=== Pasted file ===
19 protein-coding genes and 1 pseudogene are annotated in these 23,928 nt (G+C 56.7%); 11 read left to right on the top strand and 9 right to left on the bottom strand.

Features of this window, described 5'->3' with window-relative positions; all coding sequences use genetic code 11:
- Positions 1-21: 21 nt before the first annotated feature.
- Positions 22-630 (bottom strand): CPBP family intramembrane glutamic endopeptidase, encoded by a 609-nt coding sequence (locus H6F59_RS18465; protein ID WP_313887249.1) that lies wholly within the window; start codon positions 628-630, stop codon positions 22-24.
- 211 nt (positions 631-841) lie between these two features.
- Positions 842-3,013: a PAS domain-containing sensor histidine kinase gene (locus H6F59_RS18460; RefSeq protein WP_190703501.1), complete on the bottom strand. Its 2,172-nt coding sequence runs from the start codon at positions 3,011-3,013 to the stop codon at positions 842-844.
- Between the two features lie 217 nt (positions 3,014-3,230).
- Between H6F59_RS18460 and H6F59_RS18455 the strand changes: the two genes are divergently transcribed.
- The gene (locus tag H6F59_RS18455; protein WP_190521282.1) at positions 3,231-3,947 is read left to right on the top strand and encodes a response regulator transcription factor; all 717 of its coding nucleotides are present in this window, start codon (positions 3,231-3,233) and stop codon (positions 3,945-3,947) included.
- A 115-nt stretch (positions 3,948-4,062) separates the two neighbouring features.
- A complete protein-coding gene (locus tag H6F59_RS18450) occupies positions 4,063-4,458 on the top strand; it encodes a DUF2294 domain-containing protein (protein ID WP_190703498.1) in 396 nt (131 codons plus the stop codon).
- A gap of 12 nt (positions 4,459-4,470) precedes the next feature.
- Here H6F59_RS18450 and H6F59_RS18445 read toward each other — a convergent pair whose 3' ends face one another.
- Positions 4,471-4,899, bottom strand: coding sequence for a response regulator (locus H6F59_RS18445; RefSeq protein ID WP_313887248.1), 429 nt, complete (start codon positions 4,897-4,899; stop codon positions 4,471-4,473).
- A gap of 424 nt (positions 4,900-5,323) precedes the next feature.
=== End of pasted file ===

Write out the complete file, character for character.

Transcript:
19 protein-coding genes and 1 pseudogene are annotated in these 23,928 nt (G+C 56.7%); 11 read left to right on the top strand and 9 right to left on the bottom strand.

Features of this window, described 5'->3' with window-relative positions; all coding sequences use genetic code 11:
- Positions 1-21: 21 nt before the first annotated feature.
- Positions 22-630 (bottom strand): CPBP family intramembrane glutamic endopeptidase, encoded by a 609-nt coding sequence (locus H6F59_RS18465; protein ID WP_313887249.1) that lies wholly within the window; start codon positions 628-630, stop codon positions 22-24.
- 211 nt (positions 631-841) lie between these two features.
- Positions 842-3,013: a PAS domain-containing sensor histidine kinase gene (locus H6F59_RS18460; RefSeq protein WP_190703501.1), complete on the bottom strand. Its 2,172-nt coding sequence runs from the start codon at positions 3,011-3,013 to the stop codon at positions 842-844.
- Between the two features lie 217 nt (positions 3,014-3,230).
- Between H6F59_RS18460 and H6F59_RS18455 the strand changes: the two genes are divergently transcribed.
- The gene (locus tag H6F59_RS18455; protein WP_190521282.1) at positions 3,231-3,947 is read left to right on the top strand and encodes a response regulator transcription factor; all 717 of its coding nucleotides are present in this window, start codon (positions 3,231-3,233) and stop codon (positions 3,945-3,947) included.
- A 115-nt stretch (positions 3,948-4,062) separates the two neighbouring features.
- A complete protein-coding gene (locus tag H6F59_RS18450) occupies positions 4,063-4,458 on the top strand; it encodes a DUF2294 domain-containing protein (protein ID WP_190703498.1) in 396 nt (131 codons plus the stop codon).
- A gap of 12 nt (positions 4,459-4,470) precedes the next feature.
- Here H6F59_RS18450 and H6F59_RS18445 read toward each other — a convergent pair whose 3' ends face one another.
- Positions 4,471-4,899, bottom strand: coding sequence for a response regulator (locus H6F59_RS18445; RefSeq protein ID WP_313887248.1), 429 nt, complete (start codon positions 4,897-4,899; stop codon positions 4,471-4,473).
- A gap of 424 nt (positions 4,900-5,323) precedes the next feature.